Grandparents Who Babysit

By Nora Heston Tarte

Ever feel bad asking your parents to watch the little ones while you and your spouse enjoy a (long-overdue) date night? Or just so you can catch a couple hours of “me time”? It’s time to put the guilt aside. According to recent studies, grandparents who watch their grandchildren on a regular basis are less likely to develop both cognitive and mood disorders. So, think of it this way: by asking, aren’t you doing them a favor?

Striking a balance

Most studies point to a balance: suggesting grandmothers who spend five days or more watching young children have an increased risk for cognitive disorders, however, those who watch them one day each week showed reduced risk for both Alzheimer’s and dementia. It’s also suggested that grandparents who watched their grandchildren daily felt taken advantage of.

We aren’t suggesting you ask nana and papa to play full-time caregiver, however, scheduling one day each week for play-dates with grandparents is good for everyone. If you’re hesitant, try asking grandma to watch the kids while you take a weekly class doing something you enjoy.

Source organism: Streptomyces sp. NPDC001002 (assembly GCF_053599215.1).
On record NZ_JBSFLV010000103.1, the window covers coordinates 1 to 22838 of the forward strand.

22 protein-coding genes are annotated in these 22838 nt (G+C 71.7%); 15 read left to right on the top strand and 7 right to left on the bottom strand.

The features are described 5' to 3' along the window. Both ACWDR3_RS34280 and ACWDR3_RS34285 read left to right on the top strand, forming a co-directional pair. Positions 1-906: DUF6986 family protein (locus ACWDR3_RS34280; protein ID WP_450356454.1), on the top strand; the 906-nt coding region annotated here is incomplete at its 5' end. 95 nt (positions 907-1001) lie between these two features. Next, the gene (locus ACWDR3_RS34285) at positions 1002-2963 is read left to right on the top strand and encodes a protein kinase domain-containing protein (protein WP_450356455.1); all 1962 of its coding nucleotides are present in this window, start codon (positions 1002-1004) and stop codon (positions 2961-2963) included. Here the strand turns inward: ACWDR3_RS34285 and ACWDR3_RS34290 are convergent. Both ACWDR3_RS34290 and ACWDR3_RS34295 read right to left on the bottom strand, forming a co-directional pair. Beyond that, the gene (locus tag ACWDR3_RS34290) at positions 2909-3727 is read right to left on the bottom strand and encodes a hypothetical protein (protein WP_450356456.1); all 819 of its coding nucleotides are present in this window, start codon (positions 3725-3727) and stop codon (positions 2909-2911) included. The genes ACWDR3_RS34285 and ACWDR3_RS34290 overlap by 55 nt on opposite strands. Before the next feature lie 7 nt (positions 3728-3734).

If grandparents live further away, try to make sleepovers happen every-so-often where you and your spouse can get away while the grandparents take the kids for the night.

Why it Works

Caring for young children is engaging; they often require significant attention and use of mental capabilities (but we don’t have to tell you that), so it’s possible the need to use these functions keeps the brain sharp.

Cognitive disorders weren’t the only risk reduced through quality time with grandchildren. Another study found that caring for grandchildren prevents social isolation, a common problem amongst seniors that can lead to depression and even earlier death, and discourages the onset of mood disorders.

It’s Good for Kids, Too

Intergenerational relationships lend themselves to positive child development. Kids who spend time with their grandparents (or other older adults) exhibit higher levels of social and emotional intelligence. Children learn differently from adults who are not their parents. Not to mention, building strong bonds and memories with family members is good for a child’s psyche, and could boost confidence.

Activities for Grandparents and Kids:

  • Get grandma active by heading to the park
  • Host a tea party using the fine china
  • Flip through old photo albums
  • Read together in a comfy chair
  • Plan an outing to a favorite place
  • Cook together
  • Teach kids a new card game or activity the grandparent enjoys